Scandal Season 5 Episode 5 recap

Welcome back. Sorry for last week, I was dead. But I’ve been resuscitated by Cyrus.

Because Cyrus cannot help but be good at what he does, at running the President’s life and fixing his mistakes and teaching everyone under Fitz how to work like he does. He’s a force, and so you can’t be angry when he does things that are morally questionable, or that have dubious ethical lines, for the reason that Fitz points out—he’s Cyrus. He is utterly and completely devoted to the cause. Some small markers of sanity may be lost, but those are just collateral damage, in the bigger picture of …

…of what? The greatest and worst things about the presidency on Scandal is that it’s all about gaining Fitz’s power, maintaining it, and…then what? None of these people have a plan for the day, very soon, where he’s no longer the president. Then what happens? That is, except for Mellie, who is trying to endear herself with the committee who’s impeaching her husband. Bless, but at least she’s trying to build a life for herself. What the hell are the rest of them doing?

What is Olivia doing? I love that she doesn’t know. She goes to Jake to figure out the best way to make sure that doing what she needs to do for herself – Popeing herself and spinning the message—doesn’t forever link her to the (gross) President. And so the brilliant maneuver that is ‘I wish we weren’t here but we are’ is her greatest professional triumph, maybe, even as it’s one of her personal nails in the coffin.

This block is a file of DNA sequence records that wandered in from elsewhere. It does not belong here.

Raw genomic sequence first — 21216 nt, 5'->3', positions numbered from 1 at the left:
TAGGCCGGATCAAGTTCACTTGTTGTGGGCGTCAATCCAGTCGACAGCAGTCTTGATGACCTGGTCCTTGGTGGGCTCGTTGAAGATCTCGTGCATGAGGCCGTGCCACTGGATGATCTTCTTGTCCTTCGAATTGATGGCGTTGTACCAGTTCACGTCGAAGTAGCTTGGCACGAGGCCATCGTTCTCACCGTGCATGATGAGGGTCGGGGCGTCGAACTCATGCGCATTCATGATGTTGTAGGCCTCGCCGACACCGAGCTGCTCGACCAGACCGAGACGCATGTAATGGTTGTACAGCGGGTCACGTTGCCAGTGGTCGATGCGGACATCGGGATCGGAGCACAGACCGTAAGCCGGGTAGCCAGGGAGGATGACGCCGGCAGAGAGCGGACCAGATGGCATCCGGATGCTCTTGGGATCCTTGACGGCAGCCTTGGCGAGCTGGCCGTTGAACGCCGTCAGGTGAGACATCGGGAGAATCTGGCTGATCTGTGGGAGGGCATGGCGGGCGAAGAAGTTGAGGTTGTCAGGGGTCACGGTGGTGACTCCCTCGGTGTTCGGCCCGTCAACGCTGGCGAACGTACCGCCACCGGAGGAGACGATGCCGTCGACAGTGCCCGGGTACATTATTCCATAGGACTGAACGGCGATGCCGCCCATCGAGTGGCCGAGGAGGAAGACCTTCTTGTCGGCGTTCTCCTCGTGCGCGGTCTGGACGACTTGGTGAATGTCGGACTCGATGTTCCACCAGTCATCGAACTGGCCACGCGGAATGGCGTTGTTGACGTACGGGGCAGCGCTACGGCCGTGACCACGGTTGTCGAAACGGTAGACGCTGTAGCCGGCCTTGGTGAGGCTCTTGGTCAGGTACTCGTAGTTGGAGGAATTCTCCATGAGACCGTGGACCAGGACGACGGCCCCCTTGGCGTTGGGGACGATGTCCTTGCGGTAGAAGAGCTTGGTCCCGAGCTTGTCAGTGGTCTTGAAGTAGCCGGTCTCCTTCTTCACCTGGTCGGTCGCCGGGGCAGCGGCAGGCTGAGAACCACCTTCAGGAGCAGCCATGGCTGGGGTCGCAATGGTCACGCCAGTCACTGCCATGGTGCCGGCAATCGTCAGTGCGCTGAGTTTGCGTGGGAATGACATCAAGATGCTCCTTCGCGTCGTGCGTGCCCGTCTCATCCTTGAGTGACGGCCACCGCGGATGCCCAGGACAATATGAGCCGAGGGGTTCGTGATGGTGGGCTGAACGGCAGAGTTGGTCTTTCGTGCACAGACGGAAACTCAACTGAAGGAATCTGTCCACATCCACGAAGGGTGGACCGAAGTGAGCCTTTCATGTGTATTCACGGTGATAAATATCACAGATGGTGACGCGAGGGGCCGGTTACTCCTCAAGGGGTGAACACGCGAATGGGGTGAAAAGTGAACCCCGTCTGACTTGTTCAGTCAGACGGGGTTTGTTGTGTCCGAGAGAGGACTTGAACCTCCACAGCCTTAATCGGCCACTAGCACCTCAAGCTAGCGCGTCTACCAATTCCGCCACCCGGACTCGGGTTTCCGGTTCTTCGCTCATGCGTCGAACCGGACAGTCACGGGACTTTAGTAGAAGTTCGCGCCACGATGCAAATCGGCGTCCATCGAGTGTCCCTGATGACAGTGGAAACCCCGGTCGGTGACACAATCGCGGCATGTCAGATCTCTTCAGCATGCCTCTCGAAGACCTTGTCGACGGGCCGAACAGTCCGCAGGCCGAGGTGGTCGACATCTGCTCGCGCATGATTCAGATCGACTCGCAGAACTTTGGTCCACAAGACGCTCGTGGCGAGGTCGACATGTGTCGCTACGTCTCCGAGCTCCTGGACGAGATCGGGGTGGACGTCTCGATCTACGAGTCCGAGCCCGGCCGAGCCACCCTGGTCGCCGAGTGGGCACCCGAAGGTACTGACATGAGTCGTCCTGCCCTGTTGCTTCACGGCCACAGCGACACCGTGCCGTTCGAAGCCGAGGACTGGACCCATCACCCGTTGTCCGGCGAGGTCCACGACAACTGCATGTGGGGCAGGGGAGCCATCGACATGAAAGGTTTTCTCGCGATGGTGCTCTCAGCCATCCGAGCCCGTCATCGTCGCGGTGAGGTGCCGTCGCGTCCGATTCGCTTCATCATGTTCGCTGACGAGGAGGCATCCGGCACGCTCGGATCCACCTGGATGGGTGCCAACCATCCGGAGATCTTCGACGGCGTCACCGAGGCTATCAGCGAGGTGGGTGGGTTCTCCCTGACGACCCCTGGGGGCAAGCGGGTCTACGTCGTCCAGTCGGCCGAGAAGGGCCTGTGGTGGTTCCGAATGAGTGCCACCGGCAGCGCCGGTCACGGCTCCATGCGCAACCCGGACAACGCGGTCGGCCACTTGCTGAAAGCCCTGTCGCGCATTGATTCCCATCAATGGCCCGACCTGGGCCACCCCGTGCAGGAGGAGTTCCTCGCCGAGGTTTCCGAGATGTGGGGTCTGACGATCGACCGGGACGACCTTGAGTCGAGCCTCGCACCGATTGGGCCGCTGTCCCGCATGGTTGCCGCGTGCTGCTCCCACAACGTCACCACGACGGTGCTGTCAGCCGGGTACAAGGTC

Is Olivia happy? The thing about a secret coming out is that it’s meant to be a huge weight lifted off your shoulders. But are we getting that impression from her? She’s sort of randomly wandering between people, idly intimidating David Rosen and idly eating burgers with Jake. Idly being handled by Leo. What is good about this? Where’s the part where she has guilt-free, excited sex in the residence, or goes back to her booming business, proud and in charge?

Oh, is that not coming?

Because the business is being run by a bunch of children. I like the subplot with Marcus being asked to be a spy, because as soon as you can be turned by one side, you can be turned by the other…

…but it doesn’t hide the fact that this week, as in several previous weeks, these guys just stood around talking about the hypothetical work that they would do, if there was work, especially given that they’re not paying themselves when they spend all day doing their own dirty work for themselves.

I love that the story happened—that Olivia and Fitz are out of the closet. And I would never say one of those annoying, people-are-too-fond-of-them phrases like ‘jump the shark’.  The show has not jumped the shark, but it has altered one of its central premises. The secret is not a secret anymore. So now that that’s the case, how does Olivia do her job? How does Fitz?

Only Cyrus, the only one who never had his judgment clouded by anything he wanted for himself, except the daily power he already had, is unchanged. But the whole point of stories is people who do want. So who wants what next? What is Olivia audacious enough to hope for now that she has everything she ever wanted?